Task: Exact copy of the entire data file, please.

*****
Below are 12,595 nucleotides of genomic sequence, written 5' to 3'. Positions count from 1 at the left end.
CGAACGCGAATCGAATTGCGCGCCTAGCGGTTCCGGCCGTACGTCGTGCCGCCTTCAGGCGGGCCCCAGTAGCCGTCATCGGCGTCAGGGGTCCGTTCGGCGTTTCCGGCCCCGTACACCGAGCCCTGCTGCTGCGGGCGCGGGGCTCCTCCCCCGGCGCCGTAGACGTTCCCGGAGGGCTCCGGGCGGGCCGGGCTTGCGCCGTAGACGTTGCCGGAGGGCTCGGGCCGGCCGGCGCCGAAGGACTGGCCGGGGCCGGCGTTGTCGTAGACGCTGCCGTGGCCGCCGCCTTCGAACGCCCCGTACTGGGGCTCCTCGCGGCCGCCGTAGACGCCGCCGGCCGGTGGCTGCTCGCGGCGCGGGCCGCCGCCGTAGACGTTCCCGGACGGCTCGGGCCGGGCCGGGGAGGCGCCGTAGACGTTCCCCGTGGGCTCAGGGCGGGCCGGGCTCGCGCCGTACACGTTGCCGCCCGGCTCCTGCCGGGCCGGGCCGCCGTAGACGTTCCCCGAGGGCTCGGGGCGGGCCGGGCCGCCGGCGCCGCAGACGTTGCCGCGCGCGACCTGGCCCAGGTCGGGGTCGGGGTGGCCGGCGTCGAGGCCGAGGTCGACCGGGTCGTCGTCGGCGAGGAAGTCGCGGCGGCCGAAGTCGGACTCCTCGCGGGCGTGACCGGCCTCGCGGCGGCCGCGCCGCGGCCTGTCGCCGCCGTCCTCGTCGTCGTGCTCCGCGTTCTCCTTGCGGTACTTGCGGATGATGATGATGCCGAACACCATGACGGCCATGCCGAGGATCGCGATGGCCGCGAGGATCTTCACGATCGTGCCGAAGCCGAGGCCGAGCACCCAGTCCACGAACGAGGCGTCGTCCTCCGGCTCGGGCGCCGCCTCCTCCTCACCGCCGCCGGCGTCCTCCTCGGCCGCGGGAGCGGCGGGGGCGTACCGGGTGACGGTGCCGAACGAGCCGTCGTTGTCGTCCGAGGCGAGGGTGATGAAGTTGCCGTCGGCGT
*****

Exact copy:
Below are 12,595 nucleotides of genomic sequence, written 5' to 3'. Positions count from 1 at the left end.
CGAACGCGAATCGAATTGCGCGCCTAGCGGTTCCGGCCGTACGTCGTGCCGCCTTCAGGCGGGCCCCAGTAGCCGTCATCGGCGTCAGGGGTCCGTTCGGCGTTTCCGGCCCCGTACACCGAGCCCTGCTGCTGCGGGCGCGGGGCTCCTCCCCCGGCGCCGTAGACGTTCCCGGAGGGCTCCGGGCGGGCCGGGCTTGCGCCGTAGACGTTGCCGGAGGGCTCGGGCCGGCCGGCGCCGAAGGACTGGCCGGGGCCGGCGTTGTCGTAGACGCTGCCGTGGCCGCCGCCTTCGAACGCCCCGTACTGGGGCTCCTCGCGGCCGCCGTAGACGCCGCCGGCCGGTGGCTGCTCGCGGCGCGGGCCGCCGCCGTAGACGTTCCCGGACGGCTCGGGCCGGGCCGGGGAGGCGCCGTAGACGTTCCCCGTGGGCTCAGGGCGGGCCGGGCTCGCGCCGTACACGTTGCCGCCCGGCTCCTGCCGGGCCGGGCCGCCGTAGACGTTCCCCGAGGGCTCGGGGCGGGCCGGGCCGCCGGCGCCGCAGACGTTGCCGCGCGCGACCTGGCCCAGGTCGGGGTCGGGGTGGCCGGCGTCGAGGCCGAGGTCGACCGGGTCGTCGTCGGCGAGGAAGTCGCGGCGGCCGAAGTCGGACTCCTCGCGGGCGTGACCGGCCTCGCGGCGGCCGCGCCGCGGCCTGTCGCCGCCGTCCTCGTCGTCGTGCTCCGCGTTCTCCTTGCGGTACTTGCGGATGATGATGATGCCGAACACCATGACGGCCATGCCGAGGATCGCGATGGCCGCGAGGATCTTCACGATCGTGCCGAAGCCGAGGCCGAGCACCCAGTCCACGAACGAGGCGTCGTCCTCCGGCTCGGGCGCCGCCTCCTCCTCACCGCCGCCGGCGTCCTCCTCGGCCGCGGGAGCGGCGGGGGCGTACCGGGTGACGGTGCCGAACGAGCCGTCGTTGTCGTCCGAGGCGAGGGTGATGAAGTTGCCGTCGGCGT